3. Have the students retell the events of the story with their puppets. They should show the correct side of the puppet while retelling the story.
  4. Feather Science Experiment. This is an activity for the whole class and an adult is needed. If possible, collect feathers from ducks. Place the feathers in water and show how the feather does not absorb water. In the science journals have the students write or draw the reason they feel a ducks’ feathers do not get wet when in water. Tell the students that duck’s feathers have a special coating that allows them to stay dry. Take regular feathers and place them in water. The feathers get very wet. Allow the students to use Crisco to cover the regular feathers to simulate the protective coating and place the feathers in water. Allow them time to explain what they learned to you. Have them record their results in the science journal.
  5. When finished, have the students color and cut out their duck badge.

Extensions:
Curriculum Extensions/Adaptations/ Integration

  • Have them write sentences or phrases in their science journals instead of just pictures.
  • Pair up an advanced student with a student who struggles to provide them assistance.
  • Each animal includes several activities. As a teacher you can decide to do all activities or select one that you feel would be best for your students.

Family Connections

  • Have the parents write a postcard to their child to bring back to school the next day. The children will be taking home a postcard about making butter, and their parents write them a note and bring it to school the next day.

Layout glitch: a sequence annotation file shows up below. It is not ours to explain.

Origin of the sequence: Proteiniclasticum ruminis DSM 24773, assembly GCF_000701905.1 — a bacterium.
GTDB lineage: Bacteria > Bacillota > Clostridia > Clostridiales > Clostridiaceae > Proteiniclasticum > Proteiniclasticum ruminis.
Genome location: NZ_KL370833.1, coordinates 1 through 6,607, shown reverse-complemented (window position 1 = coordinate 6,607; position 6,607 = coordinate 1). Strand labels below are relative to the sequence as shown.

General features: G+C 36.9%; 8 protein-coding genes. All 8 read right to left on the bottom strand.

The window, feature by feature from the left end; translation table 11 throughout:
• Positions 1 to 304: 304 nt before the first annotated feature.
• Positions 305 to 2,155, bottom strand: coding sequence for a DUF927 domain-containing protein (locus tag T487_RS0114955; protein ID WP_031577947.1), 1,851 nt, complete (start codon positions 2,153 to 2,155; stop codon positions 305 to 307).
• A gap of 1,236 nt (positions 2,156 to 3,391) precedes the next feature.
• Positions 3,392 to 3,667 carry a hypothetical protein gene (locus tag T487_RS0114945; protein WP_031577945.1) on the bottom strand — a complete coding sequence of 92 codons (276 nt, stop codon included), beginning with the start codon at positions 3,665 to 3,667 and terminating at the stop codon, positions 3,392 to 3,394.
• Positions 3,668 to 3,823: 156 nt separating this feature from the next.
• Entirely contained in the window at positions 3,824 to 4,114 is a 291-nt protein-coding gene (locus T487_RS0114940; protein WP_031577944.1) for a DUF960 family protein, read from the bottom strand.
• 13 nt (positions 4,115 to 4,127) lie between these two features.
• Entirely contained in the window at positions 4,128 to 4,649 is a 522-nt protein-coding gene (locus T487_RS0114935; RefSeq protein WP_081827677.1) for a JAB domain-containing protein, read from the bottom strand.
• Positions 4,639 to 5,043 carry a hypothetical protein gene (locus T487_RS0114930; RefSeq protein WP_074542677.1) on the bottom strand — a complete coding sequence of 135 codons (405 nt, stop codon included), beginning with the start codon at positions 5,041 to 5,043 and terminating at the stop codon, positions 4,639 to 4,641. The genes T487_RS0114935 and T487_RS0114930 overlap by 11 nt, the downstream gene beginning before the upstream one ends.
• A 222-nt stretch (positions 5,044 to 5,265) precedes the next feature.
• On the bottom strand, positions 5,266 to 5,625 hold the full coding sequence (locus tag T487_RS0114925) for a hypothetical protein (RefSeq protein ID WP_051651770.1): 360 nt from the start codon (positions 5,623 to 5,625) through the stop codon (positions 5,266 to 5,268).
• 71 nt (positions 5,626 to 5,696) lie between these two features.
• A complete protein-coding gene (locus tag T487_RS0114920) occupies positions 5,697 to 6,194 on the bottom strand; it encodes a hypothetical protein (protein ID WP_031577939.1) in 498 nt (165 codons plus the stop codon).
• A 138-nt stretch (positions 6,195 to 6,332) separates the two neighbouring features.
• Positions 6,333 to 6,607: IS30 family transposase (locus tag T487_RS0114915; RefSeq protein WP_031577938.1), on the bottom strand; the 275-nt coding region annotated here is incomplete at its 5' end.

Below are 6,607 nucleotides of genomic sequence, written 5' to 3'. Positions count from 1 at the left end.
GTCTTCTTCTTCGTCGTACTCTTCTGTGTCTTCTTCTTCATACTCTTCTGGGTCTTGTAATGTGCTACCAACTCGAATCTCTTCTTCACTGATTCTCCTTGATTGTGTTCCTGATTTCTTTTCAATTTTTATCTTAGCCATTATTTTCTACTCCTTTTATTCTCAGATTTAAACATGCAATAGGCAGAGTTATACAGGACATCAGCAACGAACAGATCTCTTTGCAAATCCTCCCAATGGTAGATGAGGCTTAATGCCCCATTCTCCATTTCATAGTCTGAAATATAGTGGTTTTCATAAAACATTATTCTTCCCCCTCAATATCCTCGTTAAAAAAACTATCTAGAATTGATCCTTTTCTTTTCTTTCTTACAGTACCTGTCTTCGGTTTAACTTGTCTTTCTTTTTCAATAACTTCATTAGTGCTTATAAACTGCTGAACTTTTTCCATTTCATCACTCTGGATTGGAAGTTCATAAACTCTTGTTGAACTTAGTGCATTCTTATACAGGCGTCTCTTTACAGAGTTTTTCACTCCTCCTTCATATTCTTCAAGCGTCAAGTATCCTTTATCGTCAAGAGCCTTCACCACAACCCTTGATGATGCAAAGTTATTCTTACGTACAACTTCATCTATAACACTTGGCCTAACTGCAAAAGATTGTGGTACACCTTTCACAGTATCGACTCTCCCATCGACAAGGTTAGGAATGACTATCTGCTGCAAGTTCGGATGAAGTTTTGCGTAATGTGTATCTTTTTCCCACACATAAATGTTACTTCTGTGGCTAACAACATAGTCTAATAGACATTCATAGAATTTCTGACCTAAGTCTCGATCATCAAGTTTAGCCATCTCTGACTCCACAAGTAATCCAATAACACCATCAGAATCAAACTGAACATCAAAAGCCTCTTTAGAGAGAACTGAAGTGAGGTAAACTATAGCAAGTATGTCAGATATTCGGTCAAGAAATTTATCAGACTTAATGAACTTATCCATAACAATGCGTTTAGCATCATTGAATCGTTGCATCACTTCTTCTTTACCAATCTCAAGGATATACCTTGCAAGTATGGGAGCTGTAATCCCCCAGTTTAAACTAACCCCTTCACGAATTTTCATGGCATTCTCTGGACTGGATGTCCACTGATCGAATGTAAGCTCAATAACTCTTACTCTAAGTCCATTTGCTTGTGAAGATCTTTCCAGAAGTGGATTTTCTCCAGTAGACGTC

• Retell the story of Mrs. Wishy Washy.
  • Have them tell their parents about ducks’ feathers and the coating that protects them from getting wet.

Assessment Plan:

  • Collect and assess science journals at the end of the day.
  • Have the students retell the story of Mrs. Wishy Washy using their puppets.
  • Observe students and their reactions as you complete the Duck Feather Experiment. Ask questions to determine understanding and thinking during the process.
  • Discuss various farm animals with the students and have them tell you what they have learned.

Bibliography:
Research Basis

Church, E. (2003). Scientific thinking: step-by-step. Scholastic Early Childhood Today. 6(4) 35-41.

In the primary grades, children are learning about science and the world. Science skills—observe, compare, sort, organize, predict, experiment, evaluate and apply are essential to their learning. It is important for students to understand the process involved with experimenting in science.

LeVine, J. (2002). Teaching ideas: writing letters to support literacy. The Reading Teacher. 56 (3) 232-239.

The more students write the more proficient they become. A simple daily message can include daily activities or another message to the students will enable children to read some of the message early in the school year.

Author:
Utah LessonPlans

Created Date :
Jul 02 2008 13:36 PM

 17398 
© Utah Education Network in partnership with the Utah State Board of Education and Higher Ed Utah.
UEN does not endorse and is not responsible for content on external websites linked to from this page.
(800) 866-5852     |     KUEN CPB Compliance    |     Web Accessibility     |     Captioning